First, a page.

Lasershield had paid tens of thousand of dollars for tooling to make pyramid shaped products, and Lasershield had committed to a firm date for delivering the first mass-production run to a major consumer electronics retailer – and every participant in three separate focus groups had said they wouldn’t buy the product in its pyramid shape.

Calling this a crisis is an understatement. It could have sunk the company. Fortunately, the CEO of Lasershield responded positively. He noted the positive messages from the focus group – they liked the features, functions and pricing. We contacted the product’s industrial designer and asked how quickly he could create a new design and release CAD files. Clint contacted the factory in China and told them to put production on hold because a new design was coming, and he contacted the electrical engineers and told them that they were going to have to re-layout the PCBs.

The new CAD files were released in less than two weeks. The manufacturer completed tooling (including injection molds) for the new design in six more weeks, and the electronics were re-laid-out while the tooling was being made. The factory made prototypes of the new design, and engineers in the US tested the prototypes. Focus groups in the US gave their blessing to the new design, and three months after the initial focus groups, an overhauled design was rolled into mass-production.

Two lessons: First, focus groups can have great value. Skipping a key step early on can cost much more than it saves. Second, if your product is worth developing, then it’s worth developing right. Recognize the strong points, fix the blemishes, and get the product to market as quickly as possible.

If you want to learn more about when and how and why to run focus groups, please contact Clint.

Offshore Manufacturing on a Budget

Setting up offshore manufacturing can seem intimidating and can sound expensive if you have never done it before. But if you do it right, it won’t be expensive and can provide significant savings in your manufacturing costs.

Setting up offshore manufacturing can seem intimidating and can sound expensive if you have never done it before. There are travel expenses, language and cultural differences, and a lot of unknowns. How do you go about finding a manufacturer? How do you know if you’ve found the right one? Can they build your product with the level of quality that you want? Will they make copies of your product and sell them out the back door?

These concerns can be particularly daunting for small companies with tight budgets. But setting up offshore manufacturing does not have to be expensive, and a lot of the unknowns and uncertainties can be eliminated if you work with somebody who has been there before and knows the lay of the land.

Clint has helped some very small businesses set up offshore manufacturing, including businesses that were started and self-funded by individuals. Clint’s familiarity with offshore manufacturing, particularly in China, helps pave the way for a fast, efficient production ramp. Clint can find and qualify the right manufacturer; set up a manufacturing agreement; and help you get tooled up very quickly.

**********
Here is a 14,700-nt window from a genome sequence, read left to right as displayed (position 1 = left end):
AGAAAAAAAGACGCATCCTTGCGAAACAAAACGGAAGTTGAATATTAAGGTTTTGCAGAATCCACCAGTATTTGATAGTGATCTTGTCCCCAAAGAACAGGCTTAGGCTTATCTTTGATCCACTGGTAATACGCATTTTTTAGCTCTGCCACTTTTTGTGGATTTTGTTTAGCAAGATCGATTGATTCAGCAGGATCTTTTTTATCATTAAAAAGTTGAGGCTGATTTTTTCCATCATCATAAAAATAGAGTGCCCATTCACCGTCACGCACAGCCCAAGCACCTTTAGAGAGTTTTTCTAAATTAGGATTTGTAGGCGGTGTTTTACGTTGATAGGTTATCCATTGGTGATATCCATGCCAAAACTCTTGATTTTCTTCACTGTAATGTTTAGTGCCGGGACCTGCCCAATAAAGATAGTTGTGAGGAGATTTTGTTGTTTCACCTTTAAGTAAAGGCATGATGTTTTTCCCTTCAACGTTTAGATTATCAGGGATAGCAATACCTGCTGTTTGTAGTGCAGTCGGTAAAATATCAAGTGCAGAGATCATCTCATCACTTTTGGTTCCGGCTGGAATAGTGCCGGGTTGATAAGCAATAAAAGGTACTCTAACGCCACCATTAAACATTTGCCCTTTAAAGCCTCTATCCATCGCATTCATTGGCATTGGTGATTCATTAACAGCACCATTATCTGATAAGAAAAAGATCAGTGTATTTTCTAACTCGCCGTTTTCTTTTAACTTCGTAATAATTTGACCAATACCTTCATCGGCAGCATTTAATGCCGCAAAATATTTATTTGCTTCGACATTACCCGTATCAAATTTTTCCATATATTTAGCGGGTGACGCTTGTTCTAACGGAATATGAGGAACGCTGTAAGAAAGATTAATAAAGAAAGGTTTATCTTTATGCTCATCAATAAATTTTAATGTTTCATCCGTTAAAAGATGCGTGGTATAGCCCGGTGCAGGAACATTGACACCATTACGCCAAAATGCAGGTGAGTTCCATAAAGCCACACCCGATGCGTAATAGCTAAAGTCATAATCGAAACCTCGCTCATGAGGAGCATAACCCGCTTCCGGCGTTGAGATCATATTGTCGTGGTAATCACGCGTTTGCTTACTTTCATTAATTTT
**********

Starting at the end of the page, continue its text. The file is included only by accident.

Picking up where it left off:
The inevitable question is, “How small a budget are you talking about?”

The inevitable answer is, “It depends on the complexity of the product.” The product photos shown in this case study are examples of very low-cost production ramp-ups in China. Each of these required only one or two trips to China by Clint, and the NREs to start up production (tooling, fixtures, jigs, sample runs) were only a few thousand dollars. For each of the product photos shown in this case study, the total expense to get production started was less than $10,000.

This is not typical – these products represent the low end of the cost curve for ramping up offshore production. As products grow in complexity, the cost of setting up production grows accordingly.

It’s worthwhile to keep the following in mind:

When you set up offshore production there will be travel expenses and engineering expenses, but the payback can be very quick. The lower cost of tooling usually offsets more than 50% of those expenses, and the cost savings on your first couple of production orders generally offsets the remainder of the expenses. For many products, by the time you place your second or third mass-production order, you have offset all of the up-front expenses for going abroad, and you begin to reap a net savings from offshore manufacturing.

If you would like to get an estimate of how much it would cost to set up offshore manufacturing, please contact Clint.

Preparing for Mass Production

Ramping up mass production should be exciting. This is when you start building and selling a product that has completed design and development.

Ramping up mass production should be exciting. This is when you start building and selling a product that has completed design and development. You’re going to start making money on the product that you have invested in. Quite often, however, production ramp-ups become sources of schedule delays, cost overruns and missed delivery commitments.

When you start ramping up mass production, you are no longer building small quantities of engineering prototypes. You need to purchase components and materials to build your product in larger quantities and you need to pay for production tooling to make your product. Snags that occur during a production ramp can be really expensive.